But certainly, for smaller investors where the choice is, “Well, do I do this myself, and I’m not really sure what I’m doing when it comes to investment selection, or I turn it over to one of these fund companies to manage my assets.” I think that’s the better strategy. So, target date funds are a low cost way to obtain investment advice.
Steve Pomeranz: Very much a low-cost way if you buy the right ones. They’re doing the asset allocation for you and they’re adjusting the portfolios as time goes on as you get closer to retirement or closer to college or whatever it is.
So, there is something very positive that can be said about them. What about your 401K? A lot of people come to us with questions about how to allocate their 401K, what do you recommend for the small investor?
Christine Benz: Well, here again a target date fund is going to be an option in most cases.
In fact, if you do nothing, you’re usually defaulted into a target date fund. But another thing I would point out is that more and more 401K plans are some sort of advice component to the investors. So, you might be able to invest in some kind of a managed account program, and that means you enter a little bit of information about yourself—maybe your spouse has retirement assets, your anticipated retirement date. They gather a little bit more information about your total picture and they provide you with a customized lineup based on what you’ve told them about yourself. So, that’s an option. Those can typically be very cost effective packages.
Steve Pomeranz: Yeah, so, like anything, if you were to go to the mall and buy something that was one-size fits all, it fits everybody but it fits nobody really.
Christine Benz: Right.
Steve Pomeranz: [LAUGH] So it’s really no different when you’re buying that kind of a product, but again it’s better than walking around without any clothes.
Christine Benz: Exactly.
Steve Pomeranz: Right, so you got something covering you. Now there’s been a new entry into the market place—so called Robo-advisors, which are basically computer algorithms that decide what you should invest in and do all the rebalancing and mixing of the investments for relatively low cost.
What do you think about those?
Christine Benz: Yeah, well, I think they can make sense as well. The trade-off is that you can’t always get a holistic view of your total portfolio. So, for example, the Robo-advisor isn’t going to know, “Well, I also have this 401K plan that I can contribute to.”
So, it’s not able to optimize your assets at a very high level. So that’s one potential drawback. But in terms of being cost effective and relying on very low cost in that funds or exchange traded funds as building, that’s a kind of flash out the plan. Robo-advisors I think are a step in the right direction and can be a good resource for small investors.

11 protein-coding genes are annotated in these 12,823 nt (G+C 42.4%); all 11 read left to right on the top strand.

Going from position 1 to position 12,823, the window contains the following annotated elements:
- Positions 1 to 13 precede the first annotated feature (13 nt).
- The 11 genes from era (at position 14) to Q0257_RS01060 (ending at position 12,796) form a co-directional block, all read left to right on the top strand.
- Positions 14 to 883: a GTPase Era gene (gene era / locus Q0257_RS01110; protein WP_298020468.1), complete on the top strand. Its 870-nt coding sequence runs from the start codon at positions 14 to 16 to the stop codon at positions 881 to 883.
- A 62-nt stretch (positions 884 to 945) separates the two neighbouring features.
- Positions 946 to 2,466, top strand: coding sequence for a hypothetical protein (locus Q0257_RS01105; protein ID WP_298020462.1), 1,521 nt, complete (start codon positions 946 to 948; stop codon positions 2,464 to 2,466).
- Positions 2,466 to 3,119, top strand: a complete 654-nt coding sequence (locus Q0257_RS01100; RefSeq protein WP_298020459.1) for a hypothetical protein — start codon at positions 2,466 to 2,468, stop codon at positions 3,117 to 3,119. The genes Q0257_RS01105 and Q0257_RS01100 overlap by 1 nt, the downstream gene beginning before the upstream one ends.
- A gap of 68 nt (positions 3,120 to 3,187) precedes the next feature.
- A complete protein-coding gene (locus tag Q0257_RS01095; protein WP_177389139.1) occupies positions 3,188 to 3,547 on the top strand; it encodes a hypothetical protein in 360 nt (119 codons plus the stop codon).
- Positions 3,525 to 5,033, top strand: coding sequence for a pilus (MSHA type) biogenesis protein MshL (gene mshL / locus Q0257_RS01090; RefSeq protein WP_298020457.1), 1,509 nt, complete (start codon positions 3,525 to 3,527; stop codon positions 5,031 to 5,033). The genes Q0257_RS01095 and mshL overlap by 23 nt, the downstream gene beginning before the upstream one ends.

Steve Pomeranz: Now, going to a professional advisor is another choice. However, if you’re a small investor, you might not have enough to make it worth the advisor’s time to sit down and create a portfolio for you and then earn a fee on those assets. So, there are other models in the financial planning world and one is an hourly financial planning model.
We’ve got about a minute and a half left, take us through that.
Christine Benz: Well this is simply, did you pay your advisor as much as you would an attorney, for example? So that you’re on the clock when you’re with the person and they’ll also tally up. If they need to sort of step aside and work on your portfolio for a few hours, you’re going to get a billed for all of that stuff.
The benefits, though, is that if you’re a small investor, you can be one and done say like every five years. See the advisor. Write the check. And you’re off and on your way. Whereas, if you’re paying an advisor a percentage of your assets year in and year out, you are paying for that advice on a on-going basis and that will probably cost more over time.
Steve Pomeranz: Yeah. Well, the idea is that a lot of people don’t like to stroke that very first check, but you know like anything else it can bring tremendous value. Just making the right decisions can. It’s not guaranteed, but it may lead to higher investment results which would more than pay for itself.
So, like anything else if you want to get your car fixed and you don’t know how to fix the car, you have to hire a professional. And I think the hourly planning model is very good for the small investor. My guest is Christine Benz. She is Director of Personal Finance at Morningstar.
And to get the websites that we mentioned on this show, Morningstar and Bogleheads and the Wiki sites and all that, don’t forget to come to stevepomeranz.com,we will replay this interview. And we’ll have transcripts for you so can get to us at anytime. Christine, thank you so much for joining us.
Christine Benz: Thank you, Steve.